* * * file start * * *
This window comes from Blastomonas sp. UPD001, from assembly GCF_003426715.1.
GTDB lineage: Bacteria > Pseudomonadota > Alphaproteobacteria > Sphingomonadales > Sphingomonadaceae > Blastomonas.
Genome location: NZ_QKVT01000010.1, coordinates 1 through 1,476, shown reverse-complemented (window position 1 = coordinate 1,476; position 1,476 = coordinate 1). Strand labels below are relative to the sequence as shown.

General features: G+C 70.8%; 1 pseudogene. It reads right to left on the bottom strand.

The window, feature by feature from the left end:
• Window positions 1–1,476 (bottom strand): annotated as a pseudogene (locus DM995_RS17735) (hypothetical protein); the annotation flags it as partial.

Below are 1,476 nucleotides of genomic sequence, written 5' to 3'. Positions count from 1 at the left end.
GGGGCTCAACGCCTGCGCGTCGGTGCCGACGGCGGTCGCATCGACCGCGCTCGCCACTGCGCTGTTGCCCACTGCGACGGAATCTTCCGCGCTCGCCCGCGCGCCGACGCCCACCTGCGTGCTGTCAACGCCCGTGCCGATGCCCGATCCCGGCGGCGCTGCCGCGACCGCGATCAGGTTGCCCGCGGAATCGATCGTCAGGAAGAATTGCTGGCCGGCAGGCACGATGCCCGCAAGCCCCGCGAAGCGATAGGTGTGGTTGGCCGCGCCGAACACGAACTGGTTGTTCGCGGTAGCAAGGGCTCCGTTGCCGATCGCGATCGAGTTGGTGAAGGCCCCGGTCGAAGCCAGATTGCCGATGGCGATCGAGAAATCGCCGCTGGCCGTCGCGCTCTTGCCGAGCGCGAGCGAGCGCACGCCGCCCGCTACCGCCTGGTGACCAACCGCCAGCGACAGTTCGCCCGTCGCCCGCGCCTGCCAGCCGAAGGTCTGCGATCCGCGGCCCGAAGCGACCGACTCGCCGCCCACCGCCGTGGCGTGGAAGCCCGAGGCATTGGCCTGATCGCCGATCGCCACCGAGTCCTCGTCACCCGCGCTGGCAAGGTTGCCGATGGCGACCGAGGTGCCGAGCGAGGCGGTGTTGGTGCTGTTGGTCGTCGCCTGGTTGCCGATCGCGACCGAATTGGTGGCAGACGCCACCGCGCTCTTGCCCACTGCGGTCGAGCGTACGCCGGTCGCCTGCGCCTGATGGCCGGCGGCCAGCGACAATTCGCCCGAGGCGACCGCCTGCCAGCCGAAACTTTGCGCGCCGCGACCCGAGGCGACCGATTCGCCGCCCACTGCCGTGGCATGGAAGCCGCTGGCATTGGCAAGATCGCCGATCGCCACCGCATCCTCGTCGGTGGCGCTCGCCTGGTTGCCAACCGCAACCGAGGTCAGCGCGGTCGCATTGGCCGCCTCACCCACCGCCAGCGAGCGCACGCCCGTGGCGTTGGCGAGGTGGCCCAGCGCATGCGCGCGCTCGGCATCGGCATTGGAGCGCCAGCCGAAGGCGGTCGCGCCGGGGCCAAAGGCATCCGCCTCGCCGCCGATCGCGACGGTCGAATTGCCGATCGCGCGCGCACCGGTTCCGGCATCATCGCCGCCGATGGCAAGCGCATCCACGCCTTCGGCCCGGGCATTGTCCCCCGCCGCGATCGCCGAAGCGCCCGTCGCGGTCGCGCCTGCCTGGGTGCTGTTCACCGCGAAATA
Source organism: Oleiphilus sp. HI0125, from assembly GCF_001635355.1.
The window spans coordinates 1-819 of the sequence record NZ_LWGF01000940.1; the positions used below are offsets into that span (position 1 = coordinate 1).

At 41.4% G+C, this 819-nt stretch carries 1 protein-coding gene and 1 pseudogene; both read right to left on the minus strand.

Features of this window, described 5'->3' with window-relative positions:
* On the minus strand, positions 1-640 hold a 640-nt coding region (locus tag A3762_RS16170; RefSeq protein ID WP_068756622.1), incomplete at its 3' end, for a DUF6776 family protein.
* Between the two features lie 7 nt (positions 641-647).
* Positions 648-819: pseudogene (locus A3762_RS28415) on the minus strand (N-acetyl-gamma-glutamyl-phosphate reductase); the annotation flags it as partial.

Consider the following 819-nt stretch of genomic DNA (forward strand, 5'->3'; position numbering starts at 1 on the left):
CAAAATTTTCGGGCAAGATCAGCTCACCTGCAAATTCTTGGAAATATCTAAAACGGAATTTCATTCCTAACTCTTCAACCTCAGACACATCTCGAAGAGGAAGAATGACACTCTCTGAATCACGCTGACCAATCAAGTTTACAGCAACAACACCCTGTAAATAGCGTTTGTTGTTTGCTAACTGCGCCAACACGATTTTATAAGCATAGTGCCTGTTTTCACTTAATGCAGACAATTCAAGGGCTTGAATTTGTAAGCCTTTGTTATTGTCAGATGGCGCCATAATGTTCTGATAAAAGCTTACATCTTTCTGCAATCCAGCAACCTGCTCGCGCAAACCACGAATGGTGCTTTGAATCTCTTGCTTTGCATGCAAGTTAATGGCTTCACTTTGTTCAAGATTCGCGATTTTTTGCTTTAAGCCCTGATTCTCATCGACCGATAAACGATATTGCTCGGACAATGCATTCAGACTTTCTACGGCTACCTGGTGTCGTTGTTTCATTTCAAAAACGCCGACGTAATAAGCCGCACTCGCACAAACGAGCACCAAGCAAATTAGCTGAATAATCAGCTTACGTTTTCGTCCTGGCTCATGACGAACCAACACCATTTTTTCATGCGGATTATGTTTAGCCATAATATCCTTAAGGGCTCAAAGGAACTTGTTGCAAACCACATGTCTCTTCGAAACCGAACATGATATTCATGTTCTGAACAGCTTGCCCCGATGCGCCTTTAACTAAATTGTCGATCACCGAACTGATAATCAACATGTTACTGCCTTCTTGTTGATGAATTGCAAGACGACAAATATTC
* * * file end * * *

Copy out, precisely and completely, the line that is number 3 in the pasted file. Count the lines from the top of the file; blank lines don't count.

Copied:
Genome location: NZ_QKVT01000010.1, coordinates 1 through 1,476, shown reverse-complemented (window position 1 = coordinate 1,476; position 1,476 = coordinate 1). Strand labels below are relative to the sequence as shown.